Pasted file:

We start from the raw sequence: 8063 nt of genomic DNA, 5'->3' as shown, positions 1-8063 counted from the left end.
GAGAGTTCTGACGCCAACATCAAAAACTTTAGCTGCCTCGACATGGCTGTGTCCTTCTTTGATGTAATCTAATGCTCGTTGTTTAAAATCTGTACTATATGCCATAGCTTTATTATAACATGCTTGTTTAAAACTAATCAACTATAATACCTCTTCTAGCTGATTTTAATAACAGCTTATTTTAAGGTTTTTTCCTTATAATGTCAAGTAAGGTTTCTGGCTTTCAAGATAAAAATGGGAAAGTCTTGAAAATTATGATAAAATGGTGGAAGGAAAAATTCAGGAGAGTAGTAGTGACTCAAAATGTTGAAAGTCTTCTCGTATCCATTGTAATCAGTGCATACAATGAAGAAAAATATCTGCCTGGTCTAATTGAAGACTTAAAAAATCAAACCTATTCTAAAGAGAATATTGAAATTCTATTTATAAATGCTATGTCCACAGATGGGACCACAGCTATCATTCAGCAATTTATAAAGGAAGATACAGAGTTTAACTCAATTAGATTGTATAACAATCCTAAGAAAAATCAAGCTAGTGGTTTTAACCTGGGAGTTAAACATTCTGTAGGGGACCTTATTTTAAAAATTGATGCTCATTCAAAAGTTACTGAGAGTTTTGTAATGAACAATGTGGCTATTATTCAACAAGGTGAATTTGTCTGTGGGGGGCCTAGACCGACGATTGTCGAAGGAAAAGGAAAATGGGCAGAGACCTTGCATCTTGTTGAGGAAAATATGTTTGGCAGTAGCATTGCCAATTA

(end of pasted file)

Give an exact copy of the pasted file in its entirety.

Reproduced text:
We start from the raw sequence: 8063 nt of genomic DNA, 5'->3' as shown, positions 1-8063 counted from the left end.
GAGAGTTCTGACGCCAACATCAAAAACTTTAGCTGCCTCGACATGGCTGTGTCCTTCTTTGATGTAATCTAATGCTCGTTGTTTAAAATCTGTACTATATGCCATAGCTTTATTATAACATGCTTGTTTAAAACTAATCAACTATAATACCTCTTCTAGCTGATTTTAATAACAGCTTATTTTAAGGTTTTTTCCTTATAATGTCAAGTAAGGTTTCTGGCTTTCAAGATAAAAATGGGAAAGTCTTGAAAATTATGATAAAATGGTGGAAGGAAAAATTCAGGAGAGTAGTAGTGACTCAAAATGTTGAAAGTCTTCTCGTATCCATTGTAATCAGTGCATACAATGAAGAAAAATATCTGCCTGGTCTAATTGAAGACTTAAAAAATCAAACCTATTCTAAAGAGAATATTGAAATTCTATTTATAAATGCTATGTCCACAGATGGGACCACAGCTATCATTCAGCAATTTATAAAGGAAGATACAGAGTTTAACTCAATTAGATTGTATAACAATCCTAAGAAAAATCAAGCTAGTGGTTTTAACCTGGGAGTTAAACATTCTGTAGGGGACCTTATTTTAAAAATTGATGCTCATTCAAAAGTTACTGAGAGTTTTGTAATGAACAATGTGGCTATTATTCAACAAGGTGAATTTGTCTGTGGGGGGCCTAGACCGACGATTGTCGAAGGAAAAGGAAAATGGGCAGAGACCTTGCATCTTGTTGAGGAAAATATGTTTGGCAGTAGCATTGCCAATTA